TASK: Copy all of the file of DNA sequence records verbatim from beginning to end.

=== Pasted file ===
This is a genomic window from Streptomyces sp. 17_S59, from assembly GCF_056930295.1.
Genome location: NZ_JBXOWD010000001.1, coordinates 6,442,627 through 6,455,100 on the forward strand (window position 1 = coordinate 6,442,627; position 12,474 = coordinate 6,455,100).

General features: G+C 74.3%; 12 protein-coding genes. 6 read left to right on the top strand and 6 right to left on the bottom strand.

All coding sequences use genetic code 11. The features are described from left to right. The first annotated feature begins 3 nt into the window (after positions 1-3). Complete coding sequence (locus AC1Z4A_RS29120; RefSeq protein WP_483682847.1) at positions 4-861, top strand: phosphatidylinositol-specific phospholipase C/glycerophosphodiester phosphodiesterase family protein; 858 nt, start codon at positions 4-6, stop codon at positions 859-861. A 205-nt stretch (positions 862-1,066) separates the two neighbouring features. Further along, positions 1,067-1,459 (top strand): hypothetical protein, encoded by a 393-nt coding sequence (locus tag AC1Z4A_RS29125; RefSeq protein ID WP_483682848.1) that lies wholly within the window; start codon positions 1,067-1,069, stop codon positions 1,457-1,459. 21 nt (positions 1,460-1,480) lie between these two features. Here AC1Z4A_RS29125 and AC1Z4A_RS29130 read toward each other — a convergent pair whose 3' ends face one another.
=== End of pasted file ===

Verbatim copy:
This is a genomic window from Streptomyces sp. 17_S59, from assembly GCF_056930295.1.
Genome location: NZ_JBXOWD010000001.1, coordinates 6,442,627 through 6,455,100 on the forward strand (window position 1 = coordinate 6,442,627; position 12,474 = coordinate 6,455,100).

General features: G+C 74.3%; 12 protein-coding genes. 6 read left to right on the top strand and 6 right to left on the bottom strand.

All coding sequences use genetic code 11. The features are described from left to right. The first annotated feature begins 3 nt into the window (after positions 1-3). Complete coding sequence (locus AC1Z4A_RS29120; RefSeq protein WP_483682847.1) at positions 4-861, top strand: phosphatidylinositol-specific phospholipase C/glycerophosphodiester phosphodiesterase family protein; 858 nt, start codon at positions 4-6, stop codon at positions 859-861. A 205-nt stretch (positions 862-1,066) separates the two neighbouring features. Further along, positions 1,067-1,459 (top strand): hypothetical protein, encoded by a 393-nt coding sequence (locus tag AC1Z4A_RS29125; RefSeq protein ID WP_483682848.1) that lies wholly within the window; start codon positions 1,067-1,069, stop codon positions 1,457-1,459. 21 nt (positions 1,460-1,480) lie between these two features. Here AC1Z4A_RS29125 and AC1Z4A_RS29130 read toward each other — a convergent pair whose 3' ends face one another.